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Multi-Versioning - Page 6

September 27, 2001

This is a topic very closely related to concurrency control, as it forms the foundation for Oracle's concurrency control mechanism — Oracle operates a multi-version read-consistent concurrency model. In Chapter 3, Locking and Concurrency, we'll cover the technical aspects of this in more detail but, essentially, it is the mechanism by which Oracle provides for:

  • Read-consistent queries: Queries that produce consistent results with respect to a point in time.
  • Non-blocking queries: Queries are never blocked by writers of data, as they would be in other databases.

These are two very important concepts in the Oracle database. The term multi-versioning basically comes from the fact that Oracle is able to simultaneously maintain multiple versions of the data in the database. If you understand how multi-versioning works, you will always understand the answers you get from the database. Before we explore in a little more detail how Oracle does this, here is the simplest way I know to demonstrate multi-versioning in Oracle:

tkyte@TKYTE816> create table t
  2  as

  3  select * from all_users;
Table created.

tkyte@TKYTE816> variable x refcursor

tkyte@TKYTE816> begin
2          open :x for select * from t;
3  end;
4  /

PL/SQL procedure successfully completed.

tkyte@TKYTE816> delete from t;

18 rows deleted.

tkyte@TKYTE816> commit;

Commit complete.

tkyte@TKYTE816> print x

USERNAME                          USER_ID CREATED
------------------------------ ---------- ---------
SYS                                     0 04-NOV-00
SYSTEM                                  5 04-NOV-00
DBSNMP                                 16 04-NOV-00
AURORA$ORB$UNAUTHENTICATED             24 04-NOV-00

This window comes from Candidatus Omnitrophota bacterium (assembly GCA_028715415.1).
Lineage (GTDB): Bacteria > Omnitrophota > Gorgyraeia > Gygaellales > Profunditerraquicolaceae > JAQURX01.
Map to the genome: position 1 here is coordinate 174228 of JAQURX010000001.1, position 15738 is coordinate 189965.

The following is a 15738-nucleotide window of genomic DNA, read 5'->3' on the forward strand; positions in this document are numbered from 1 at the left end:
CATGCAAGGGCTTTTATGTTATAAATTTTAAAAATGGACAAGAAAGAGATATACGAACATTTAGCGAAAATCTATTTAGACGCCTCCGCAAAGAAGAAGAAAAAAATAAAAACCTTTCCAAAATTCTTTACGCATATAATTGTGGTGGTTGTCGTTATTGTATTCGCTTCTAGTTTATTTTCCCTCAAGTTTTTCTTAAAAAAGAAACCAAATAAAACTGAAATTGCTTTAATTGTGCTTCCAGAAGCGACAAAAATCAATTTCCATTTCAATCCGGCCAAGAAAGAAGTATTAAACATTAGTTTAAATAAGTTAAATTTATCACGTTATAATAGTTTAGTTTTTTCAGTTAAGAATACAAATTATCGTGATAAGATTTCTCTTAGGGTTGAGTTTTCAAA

ORDSYS                                 25 04-NOV-00
ORDPLUGINS                             26 04-NOV-00
MDSYS                                  27 04-NOV-00
CTXSYS                                 30 04-NOV-00
...
DEMO                                   57 07-FEB-01

18 rows selected.

In the above example, we created a test table, T, and loaded it with some data from the ALL_USERS table. We opened a cursor on that table. We fetched no data from that cursor: we just opened it.

Bear in mind that Oracle and does not 'answer' the query, does not copy the data anywhere when you open a cursor — imagine how long it would take to open a cursor on a one billion row table if it did. The cursor opens instantly and it answers the query as it goes along. In other words, it would just read data from the table as you fetched from it.

In the same session (or maybe another session would do this), we then proceeded to delete all data from that table. We even went as far as to COMMIT work on that delete. The rows are gone — but are they? In fact, they are retrievable via the cursor. The fact is that the resultset returned to us by the OPEN command was pre-ordained at the point in time we opened it. We had touched not a single block of data in that table during the open, but the answer was already fixed in stone. We have no way of knowing what the answer will be until we fetch the data — however the result is immutable from our cursor's perspective. It is not that Oracle copied all of the data above to some other location when we opened the cursor; it was actually the delete command that preserved our data for us by placing it into a data area called a rollback segment.

This is what read-consistency is all about and if you do not understand how Oracle's multi-versioning scheme works and what it implies, you will not be able to take full advantage of Oracle nor will you be able to write correct applications in Oracle (ones that will ensure data integrity).

Let's look at the implications of multi-versioning, read- consistent queries and non-blocking reads. If you are not familiar with multi-versioning, what you see below might be surprising. For the sake of simplicity, we will assume that the table we are reading stores one row per database block (the smallest unit of storage in the database), and that we are fullscanning the table in this example.

The table we will query is a simple accounts table. It holds balances in accounts for a bank. It has a very simple structure:

create table accounts
( account_number number primary key,
    account_balance number
);

In reality the accounts table would have hundreds of thousands of rows in it, but for simplicity we're just going to consider a table with four rows (we will visit this example in more detail in Chapter 3, Locking and Concurrency):

Accounts Table Data








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